If all the books I have ever read were able to parade into this house and stack themselves against the walls, we would have to move out! When the children were little, it was very difficult to actually finish a book a week; so those people who don’t have children must have a much longer list of books than mine. My mother, father, and brother have always seemed to simply consume books the way some people eat potato chips—by the bag full. Amazing!
Attempting to ‘clean out’ the bookcases may be one of the more difficult chores for this family. Which books are really ‘necessary’ and which can be tossed or donated? Do we keep that ancient crumbling copy of Dodge Engines and Their Repair? What about A Guide to Old English? Somehow I honestly don’t think that either of us will ever need these books again.
One excuse for my own collection may no longer hold water: one of the children ‘might’ need a book on some particular subject. The Complete Works of Jack London might go to one of the children or grandchildren, but An Anthology of Modern English Poetry is not going to contain any of the ‘modern’ poetry from this generation. Sigh.
Some of the same problems we had in determining what to do with records and albums have now surfaced with VHS tapes and cassettes. We have outlived the technology of our youth. Our grandchildren wouldn’t even know how to play a 45 rpm record. They might know how to use a cassette tape, but in another ten years, children may wonder what those are and how they were used.
Today newspapers still have an appeal that online news sources, radio, and TV have not quite eclipsed. Something solid is in a piece of newsprint that announces certain accomplishments. The Internet seems so ephemeral in its content and capacity. And reading an e-book can be wonderfully cheap, satisfying, and otherwise brilliant, but being able to underline certain phrases in a book has never been more satisfying to some of us than it is now. No, the economic impact of the Web has definitely affected our local newspapers, but enough old timers still exist to keep ‘The Paper’ a necessity for our community.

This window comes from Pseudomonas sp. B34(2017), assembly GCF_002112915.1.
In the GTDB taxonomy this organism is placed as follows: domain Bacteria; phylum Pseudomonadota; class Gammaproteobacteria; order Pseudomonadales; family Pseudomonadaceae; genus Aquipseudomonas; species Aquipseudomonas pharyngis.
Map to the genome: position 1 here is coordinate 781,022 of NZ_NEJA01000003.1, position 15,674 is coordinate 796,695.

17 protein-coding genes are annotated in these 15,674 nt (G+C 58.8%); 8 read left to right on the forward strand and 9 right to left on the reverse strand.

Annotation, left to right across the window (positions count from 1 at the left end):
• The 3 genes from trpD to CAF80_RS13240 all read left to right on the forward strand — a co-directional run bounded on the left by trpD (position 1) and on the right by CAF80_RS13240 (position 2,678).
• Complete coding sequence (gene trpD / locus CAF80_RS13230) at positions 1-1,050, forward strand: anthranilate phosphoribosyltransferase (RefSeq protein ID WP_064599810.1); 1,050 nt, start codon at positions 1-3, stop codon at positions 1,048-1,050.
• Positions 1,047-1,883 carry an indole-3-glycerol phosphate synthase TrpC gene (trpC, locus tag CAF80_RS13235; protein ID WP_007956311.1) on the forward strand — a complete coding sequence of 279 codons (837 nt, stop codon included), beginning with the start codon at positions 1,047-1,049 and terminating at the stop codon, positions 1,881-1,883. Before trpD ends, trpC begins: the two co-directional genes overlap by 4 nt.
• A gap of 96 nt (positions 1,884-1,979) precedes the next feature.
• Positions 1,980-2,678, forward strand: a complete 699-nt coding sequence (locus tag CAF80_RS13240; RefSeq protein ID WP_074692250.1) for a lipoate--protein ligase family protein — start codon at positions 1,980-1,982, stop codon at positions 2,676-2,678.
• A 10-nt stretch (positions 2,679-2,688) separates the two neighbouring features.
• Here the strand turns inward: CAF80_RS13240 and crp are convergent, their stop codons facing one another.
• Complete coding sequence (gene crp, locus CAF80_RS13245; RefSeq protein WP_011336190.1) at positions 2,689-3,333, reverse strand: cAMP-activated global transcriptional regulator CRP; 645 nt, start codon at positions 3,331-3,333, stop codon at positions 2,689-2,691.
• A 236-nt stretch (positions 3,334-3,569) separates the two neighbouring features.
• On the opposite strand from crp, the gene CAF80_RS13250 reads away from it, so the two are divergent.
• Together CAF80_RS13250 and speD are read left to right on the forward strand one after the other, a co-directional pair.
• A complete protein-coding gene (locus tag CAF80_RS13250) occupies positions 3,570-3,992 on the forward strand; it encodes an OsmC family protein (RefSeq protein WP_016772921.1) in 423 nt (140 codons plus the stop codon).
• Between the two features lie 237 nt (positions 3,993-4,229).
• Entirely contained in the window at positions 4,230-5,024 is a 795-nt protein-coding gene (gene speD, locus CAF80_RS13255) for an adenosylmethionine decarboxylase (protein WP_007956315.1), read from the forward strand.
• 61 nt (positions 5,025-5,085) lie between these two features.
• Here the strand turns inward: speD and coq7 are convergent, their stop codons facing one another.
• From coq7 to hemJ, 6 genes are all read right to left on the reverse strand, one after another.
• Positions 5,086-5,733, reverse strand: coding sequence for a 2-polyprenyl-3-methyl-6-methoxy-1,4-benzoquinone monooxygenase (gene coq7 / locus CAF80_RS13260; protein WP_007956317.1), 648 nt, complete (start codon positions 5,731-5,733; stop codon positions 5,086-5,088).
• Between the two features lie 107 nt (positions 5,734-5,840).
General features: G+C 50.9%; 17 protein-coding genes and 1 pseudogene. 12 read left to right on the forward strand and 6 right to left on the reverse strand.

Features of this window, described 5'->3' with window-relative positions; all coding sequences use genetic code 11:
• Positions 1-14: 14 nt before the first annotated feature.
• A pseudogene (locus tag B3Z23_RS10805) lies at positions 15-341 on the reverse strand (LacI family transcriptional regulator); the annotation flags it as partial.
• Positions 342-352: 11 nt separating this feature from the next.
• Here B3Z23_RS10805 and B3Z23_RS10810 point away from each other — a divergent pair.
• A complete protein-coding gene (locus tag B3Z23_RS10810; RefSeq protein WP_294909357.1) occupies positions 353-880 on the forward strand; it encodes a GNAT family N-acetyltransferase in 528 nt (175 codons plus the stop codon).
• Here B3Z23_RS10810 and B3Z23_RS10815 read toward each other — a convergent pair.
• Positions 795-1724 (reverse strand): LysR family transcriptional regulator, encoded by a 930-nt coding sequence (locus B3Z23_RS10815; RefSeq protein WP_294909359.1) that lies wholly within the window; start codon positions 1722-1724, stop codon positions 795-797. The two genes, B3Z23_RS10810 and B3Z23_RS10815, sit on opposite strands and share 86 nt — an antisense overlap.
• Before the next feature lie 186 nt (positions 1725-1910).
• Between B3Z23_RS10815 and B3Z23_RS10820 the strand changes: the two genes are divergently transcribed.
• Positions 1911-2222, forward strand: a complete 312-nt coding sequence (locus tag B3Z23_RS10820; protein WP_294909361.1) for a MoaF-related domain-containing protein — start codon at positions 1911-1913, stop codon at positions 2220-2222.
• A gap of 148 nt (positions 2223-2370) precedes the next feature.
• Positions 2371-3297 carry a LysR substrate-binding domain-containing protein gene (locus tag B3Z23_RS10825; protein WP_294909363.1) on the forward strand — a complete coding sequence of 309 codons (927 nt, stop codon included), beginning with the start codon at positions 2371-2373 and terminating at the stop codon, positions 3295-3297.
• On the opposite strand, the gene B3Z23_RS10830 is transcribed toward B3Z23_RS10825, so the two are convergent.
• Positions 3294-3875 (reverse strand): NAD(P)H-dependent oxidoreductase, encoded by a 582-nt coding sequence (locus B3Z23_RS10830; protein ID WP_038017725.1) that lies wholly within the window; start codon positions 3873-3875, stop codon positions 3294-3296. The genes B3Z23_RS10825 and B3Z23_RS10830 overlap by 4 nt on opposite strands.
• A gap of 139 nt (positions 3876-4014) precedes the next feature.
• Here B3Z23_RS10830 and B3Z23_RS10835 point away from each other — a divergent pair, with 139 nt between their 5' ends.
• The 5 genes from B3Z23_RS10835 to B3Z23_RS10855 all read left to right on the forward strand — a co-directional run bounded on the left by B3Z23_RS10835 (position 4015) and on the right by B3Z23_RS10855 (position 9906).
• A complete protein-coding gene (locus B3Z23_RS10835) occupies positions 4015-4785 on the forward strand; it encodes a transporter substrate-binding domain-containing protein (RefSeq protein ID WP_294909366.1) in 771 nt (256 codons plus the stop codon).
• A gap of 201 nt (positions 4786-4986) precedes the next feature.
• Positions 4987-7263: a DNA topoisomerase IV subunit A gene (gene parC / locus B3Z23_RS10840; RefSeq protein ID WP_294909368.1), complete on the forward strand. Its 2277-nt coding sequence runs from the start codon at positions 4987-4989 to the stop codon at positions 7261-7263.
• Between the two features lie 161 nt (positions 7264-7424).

Many of the stories we see in ‘The Paper’ seem to come straight off the Web, but enough local interest stories exist to keep most of us reading and waiting for our own particular brand of outlook. And let’s face it: a local newspaper reflects local values, concerns, and our particular needs. Generally speaking, we don’t really give a rat’s patootie that some idiot so-called man is in his second pregnancy. Our concern is for the young girls in our own community who should not yet be mothers. Economic stimuli for the nation matter to us, but jobs for the unemployed matter more. The cost of community services, the availability of good schools, and the future of our area: these are our immediate concerns. For these concerns, we have our local newspaper. Tomorrow I will pick up a copy and look at ‘the news.’